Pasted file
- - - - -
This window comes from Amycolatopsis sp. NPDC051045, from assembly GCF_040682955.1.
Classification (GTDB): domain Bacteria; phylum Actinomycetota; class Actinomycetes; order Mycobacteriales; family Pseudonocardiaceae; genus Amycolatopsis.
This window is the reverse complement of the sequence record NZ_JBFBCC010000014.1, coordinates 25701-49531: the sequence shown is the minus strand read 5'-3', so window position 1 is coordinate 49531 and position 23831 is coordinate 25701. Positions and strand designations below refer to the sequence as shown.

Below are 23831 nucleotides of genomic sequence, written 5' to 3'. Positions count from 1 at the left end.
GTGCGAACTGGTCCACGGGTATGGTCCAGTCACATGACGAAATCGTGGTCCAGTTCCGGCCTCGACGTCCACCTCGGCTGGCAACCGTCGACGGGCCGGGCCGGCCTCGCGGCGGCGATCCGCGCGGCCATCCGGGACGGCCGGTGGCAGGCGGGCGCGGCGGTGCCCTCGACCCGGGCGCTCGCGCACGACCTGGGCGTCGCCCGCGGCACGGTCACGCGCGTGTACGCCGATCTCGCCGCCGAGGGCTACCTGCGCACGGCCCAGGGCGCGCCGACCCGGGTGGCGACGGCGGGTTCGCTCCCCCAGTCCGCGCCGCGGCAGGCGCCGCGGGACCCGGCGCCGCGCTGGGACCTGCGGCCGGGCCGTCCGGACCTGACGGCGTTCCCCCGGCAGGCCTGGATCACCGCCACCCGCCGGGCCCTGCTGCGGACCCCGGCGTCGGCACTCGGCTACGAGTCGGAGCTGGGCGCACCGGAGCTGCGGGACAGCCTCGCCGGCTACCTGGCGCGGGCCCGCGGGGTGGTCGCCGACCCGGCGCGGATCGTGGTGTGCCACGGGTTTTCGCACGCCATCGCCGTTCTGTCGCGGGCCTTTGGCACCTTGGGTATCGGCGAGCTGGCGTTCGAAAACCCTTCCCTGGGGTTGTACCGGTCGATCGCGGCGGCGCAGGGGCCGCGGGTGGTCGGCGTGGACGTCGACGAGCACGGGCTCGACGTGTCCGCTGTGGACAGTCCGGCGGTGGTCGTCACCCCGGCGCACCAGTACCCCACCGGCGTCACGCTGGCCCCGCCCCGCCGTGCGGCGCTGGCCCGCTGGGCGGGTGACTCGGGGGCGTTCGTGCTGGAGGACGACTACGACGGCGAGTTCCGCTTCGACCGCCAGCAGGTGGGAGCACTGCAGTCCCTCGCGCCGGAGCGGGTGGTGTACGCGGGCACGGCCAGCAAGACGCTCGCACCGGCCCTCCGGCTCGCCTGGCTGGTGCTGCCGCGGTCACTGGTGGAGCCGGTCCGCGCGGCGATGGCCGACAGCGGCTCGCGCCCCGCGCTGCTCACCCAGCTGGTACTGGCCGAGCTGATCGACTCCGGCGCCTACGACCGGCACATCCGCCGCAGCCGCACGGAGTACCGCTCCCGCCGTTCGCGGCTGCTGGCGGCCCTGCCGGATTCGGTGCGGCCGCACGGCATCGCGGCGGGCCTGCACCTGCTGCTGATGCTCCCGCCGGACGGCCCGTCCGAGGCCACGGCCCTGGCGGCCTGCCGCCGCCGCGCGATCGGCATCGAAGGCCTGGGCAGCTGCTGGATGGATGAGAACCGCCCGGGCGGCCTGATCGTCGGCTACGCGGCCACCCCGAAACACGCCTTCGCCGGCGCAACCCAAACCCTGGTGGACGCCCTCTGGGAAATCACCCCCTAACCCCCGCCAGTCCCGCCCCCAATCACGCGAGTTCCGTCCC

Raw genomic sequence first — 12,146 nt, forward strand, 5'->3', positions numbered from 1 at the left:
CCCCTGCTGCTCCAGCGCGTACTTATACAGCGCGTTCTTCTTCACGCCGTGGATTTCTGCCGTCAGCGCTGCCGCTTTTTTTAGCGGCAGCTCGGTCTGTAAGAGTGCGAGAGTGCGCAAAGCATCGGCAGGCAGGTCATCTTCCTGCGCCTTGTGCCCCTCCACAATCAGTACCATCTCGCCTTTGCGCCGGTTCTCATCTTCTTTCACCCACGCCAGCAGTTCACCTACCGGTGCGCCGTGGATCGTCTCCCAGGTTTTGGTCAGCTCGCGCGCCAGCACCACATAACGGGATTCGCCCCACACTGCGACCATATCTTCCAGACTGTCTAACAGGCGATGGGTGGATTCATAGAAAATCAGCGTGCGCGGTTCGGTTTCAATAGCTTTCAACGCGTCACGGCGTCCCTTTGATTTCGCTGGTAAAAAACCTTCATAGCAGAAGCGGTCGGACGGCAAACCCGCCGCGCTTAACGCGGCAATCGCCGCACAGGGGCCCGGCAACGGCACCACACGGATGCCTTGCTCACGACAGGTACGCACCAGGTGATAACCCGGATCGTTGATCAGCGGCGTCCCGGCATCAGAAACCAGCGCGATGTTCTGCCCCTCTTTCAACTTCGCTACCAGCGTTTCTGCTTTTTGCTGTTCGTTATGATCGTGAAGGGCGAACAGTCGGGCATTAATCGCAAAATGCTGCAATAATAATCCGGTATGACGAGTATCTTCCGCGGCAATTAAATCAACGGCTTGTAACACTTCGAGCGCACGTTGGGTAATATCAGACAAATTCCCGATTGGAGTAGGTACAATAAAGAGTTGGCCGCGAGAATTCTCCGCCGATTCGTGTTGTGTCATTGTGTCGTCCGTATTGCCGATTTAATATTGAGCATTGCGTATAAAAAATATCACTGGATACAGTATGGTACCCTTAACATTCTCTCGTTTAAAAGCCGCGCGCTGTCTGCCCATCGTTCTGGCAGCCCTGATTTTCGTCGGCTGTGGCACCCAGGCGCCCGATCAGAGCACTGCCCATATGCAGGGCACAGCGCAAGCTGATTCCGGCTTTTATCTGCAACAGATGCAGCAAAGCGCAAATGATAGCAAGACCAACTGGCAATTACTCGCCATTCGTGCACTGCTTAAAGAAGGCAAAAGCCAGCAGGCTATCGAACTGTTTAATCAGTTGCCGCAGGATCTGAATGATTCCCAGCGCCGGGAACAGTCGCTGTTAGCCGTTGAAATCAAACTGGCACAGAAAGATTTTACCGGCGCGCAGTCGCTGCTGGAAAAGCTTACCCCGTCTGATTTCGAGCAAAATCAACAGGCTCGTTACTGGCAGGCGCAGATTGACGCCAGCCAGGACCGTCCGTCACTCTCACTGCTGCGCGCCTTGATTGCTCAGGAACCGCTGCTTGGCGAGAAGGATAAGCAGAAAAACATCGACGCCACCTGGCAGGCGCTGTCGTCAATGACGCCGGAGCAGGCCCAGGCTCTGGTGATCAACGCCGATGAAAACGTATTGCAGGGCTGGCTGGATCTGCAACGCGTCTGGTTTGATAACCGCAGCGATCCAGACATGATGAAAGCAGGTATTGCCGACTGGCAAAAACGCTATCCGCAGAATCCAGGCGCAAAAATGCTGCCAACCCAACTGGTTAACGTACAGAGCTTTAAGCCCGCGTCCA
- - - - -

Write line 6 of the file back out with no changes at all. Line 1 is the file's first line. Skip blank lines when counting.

Raw genomic sequence first — 12,146 nt, forward strand, 5'->3', positions numbered from 1 at the left: